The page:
New primary care guidelines on diagnosing and managing neuropathic pain published in Guidelines - summarising clinical guidelines for primary care will benefit sufferers of post-herpetic neuralgia (PHN), the debilitating neuropathic pain that follows a shingles infection as well as other causes of neuropathic pain.
The guidelines, developed with input from the British Pain Society (BPS) and the Pain Committee of the Royal College of General Practitioners (RCGP), recommend the 5% lidocaine medicated plaster as firstline treatment for focal neuropathic pain - such as PHN and tricyclic antidepressants or antiepileptics for nonfocal neuropathic pain.
These guidelines were developed under the chairmanship of Dr Martin Johnson, a GP with specialist interest in pain at the Ashville Medical Practice, Barnsley, and chair of the RCGP Pain Committee, and are the first specifically developed for use by primary care physicians.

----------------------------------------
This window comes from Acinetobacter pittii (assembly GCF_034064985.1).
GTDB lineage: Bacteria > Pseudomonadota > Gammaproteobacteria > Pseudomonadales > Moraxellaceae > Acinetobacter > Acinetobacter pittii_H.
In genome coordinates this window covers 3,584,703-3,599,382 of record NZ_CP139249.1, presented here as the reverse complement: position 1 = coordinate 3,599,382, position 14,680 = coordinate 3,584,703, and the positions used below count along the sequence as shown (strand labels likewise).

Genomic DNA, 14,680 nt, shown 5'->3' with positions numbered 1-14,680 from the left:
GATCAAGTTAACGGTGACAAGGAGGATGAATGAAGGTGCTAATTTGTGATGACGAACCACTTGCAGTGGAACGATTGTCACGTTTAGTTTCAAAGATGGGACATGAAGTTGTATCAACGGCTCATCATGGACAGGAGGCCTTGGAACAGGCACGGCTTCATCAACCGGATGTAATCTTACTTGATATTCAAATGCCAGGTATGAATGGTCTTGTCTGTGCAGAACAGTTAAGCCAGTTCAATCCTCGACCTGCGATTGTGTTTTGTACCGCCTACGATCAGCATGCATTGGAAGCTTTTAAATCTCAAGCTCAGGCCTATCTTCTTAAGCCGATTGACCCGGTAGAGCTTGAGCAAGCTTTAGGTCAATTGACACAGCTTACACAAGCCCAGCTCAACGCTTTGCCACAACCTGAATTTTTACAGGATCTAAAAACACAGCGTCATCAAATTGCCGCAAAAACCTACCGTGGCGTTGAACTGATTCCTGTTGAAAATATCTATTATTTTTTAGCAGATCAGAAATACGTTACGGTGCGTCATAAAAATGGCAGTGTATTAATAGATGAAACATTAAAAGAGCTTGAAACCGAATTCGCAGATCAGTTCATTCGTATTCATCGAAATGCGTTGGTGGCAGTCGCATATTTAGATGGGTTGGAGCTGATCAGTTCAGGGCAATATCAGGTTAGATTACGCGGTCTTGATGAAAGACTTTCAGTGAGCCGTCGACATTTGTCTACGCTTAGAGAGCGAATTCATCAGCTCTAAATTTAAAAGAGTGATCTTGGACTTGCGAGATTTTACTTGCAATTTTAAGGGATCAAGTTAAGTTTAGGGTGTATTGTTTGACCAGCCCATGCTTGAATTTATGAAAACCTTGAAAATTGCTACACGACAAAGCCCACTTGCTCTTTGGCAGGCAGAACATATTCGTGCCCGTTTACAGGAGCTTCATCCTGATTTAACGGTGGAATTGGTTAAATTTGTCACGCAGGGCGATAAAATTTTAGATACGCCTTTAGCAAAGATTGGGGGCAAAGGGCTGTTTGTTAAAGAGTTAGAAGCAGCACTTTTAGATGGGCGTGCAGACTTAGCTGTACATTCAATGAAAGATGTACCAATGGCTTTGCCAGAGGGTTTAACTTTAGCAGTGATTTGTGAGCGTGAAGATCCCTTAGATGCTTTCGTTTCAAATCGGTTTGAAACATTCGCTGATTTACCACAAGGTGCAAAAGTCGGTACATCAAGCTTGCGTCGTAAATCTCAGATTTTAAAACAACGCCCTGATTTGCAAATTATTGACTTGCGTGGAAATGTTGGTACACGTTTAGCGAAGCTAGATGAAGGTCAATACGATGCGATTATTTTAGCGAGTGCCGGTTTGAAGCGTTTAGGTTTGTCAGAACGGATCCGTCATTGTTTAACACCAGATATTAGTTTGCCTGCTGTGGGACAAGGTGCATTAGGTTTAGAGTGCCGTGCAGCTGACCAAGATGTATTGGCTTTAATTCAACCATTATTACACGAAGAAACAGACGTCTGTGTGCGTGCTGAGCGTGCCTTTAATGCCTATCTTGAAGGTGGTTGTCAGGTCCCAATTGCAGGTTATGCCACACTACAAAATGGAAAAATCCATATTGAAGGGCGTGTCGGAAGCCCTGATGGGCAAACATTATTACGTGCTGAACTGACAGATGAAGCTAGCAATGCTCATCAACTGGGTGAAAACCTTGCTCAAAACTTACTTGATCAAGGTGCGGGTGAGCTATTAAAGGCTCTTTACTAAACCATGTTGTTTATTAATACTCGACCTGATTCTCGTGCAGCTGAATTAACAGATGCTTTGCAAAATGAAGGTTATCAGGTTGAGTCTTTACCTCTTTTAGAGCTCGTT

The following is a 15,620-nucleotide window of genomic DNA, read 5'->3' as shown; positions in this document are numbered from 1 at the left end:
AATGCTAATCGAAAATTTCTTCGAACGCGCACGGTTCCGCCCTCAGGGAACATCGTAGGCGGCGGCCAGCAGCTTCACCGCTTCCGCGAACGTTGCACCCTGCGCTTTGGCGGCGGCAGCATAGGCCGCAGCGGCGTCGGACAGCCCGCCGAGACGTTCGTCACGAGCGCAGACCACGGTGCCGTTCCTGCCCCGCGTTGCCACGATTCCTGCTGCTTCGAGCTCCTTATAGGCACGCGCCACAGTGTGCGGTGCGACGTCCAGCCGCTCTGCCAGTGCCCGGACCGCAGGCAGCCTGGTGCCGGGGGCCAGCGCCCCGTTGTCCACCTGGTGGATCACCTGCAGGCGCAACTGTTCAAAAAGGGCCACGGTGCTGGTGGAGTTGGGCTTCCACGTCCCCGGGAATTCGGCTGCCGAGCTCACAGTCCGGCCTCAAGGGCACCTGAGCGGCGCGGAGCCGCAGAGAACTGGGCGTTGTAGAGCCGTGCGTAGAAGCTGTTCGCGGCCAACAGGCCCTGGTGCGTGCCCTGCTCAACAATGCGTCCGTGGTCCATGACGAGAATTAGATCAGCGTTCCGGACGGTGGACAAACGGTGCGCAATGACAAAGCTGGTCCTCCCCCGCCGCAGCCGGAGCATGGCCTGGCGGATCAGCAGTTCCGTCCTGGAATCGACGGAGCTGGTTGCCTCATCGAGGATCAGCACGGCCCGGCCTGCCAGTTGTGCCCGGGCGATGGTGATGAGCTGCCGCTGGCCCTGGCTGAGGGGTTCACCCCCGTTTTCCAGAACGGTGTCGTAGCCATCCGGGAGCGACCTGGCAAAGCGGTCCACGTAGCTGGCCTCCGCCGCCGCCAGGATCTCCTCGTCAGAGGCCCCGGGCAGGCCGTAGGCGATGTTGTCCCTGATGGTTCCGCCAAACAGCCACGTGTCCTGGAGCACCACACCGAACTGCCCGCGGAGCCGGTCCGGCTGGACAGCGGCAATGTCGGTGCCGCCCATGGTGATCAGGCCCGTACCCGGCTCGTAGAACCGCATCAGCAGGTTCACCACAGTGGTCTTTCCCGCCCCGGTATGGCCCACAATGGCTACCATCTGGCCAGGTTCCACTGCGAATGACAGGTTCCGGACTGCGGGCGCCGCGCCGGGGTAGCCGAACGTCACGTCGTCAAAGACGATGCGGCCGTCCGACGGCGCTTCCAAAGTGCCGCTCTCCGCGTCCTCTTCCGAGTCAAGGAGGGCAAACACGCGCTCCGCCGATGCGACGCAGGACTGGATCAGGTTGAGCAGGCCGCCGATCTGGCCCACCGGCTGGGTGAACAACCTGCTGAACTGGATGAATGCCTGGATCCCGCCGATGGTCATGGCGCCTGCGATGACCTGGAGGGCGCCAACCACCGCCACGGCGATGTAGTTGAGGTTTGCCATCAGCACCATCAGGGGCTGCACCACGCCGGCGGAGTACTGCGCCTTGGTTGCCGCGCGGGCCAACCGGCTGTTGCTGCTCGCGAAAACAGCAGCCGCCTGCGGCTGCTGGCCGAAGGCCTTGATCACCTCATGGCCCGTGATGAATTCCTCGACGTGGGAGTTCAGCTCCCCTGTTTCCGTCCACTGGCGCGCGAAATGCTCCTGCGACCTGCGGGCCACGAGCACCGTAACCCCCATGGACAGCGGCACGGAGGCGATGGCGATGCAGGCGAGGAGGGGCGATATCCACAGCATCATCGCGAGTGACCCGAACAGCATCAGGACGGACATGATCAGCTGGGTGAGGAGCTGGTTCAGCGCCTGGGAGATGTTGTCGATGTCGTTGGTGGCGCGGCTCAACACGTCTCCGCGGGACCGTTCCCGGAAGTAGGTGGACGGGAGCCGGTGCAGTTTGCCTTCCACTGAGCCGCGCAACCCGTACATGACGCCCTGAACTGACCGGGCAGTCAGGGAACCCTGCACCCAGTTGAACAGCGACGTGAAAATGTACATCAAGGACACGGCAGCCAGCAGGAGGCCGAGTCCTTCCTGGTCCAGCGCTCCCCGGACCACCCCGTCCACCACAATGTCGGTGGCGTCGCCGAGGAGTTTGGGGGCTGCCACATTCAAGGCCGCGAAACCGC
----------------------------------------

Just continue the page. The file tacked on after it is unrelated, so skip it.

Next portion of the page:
"Neuropathic pain is a condition that is often elusive in its diagnosis and resistant in its management, especially if 'normal' analgesics are used," said Dr Johnson. He added: "The guidelines will have a positive impact and improve patient outcomes as they provide practical, useful hints and tips on how to recognise, diagnose, treat and manage neuropathic pain."
The guidelines recommend various treatment options. However as part of a three-month primary care plan, tricyclic antidepressants or antiepileptics, and 5% lidocaine medicated plaster are recommended for nonfocal neuropathic pain and focal neuropathic pain respectively. Other management options to be considered include: tramadol, strong opioids, capsaicin, transcutaneous electrical stimulation (TENS), physiotherapy, relaxation and cognitive behavioural pain management.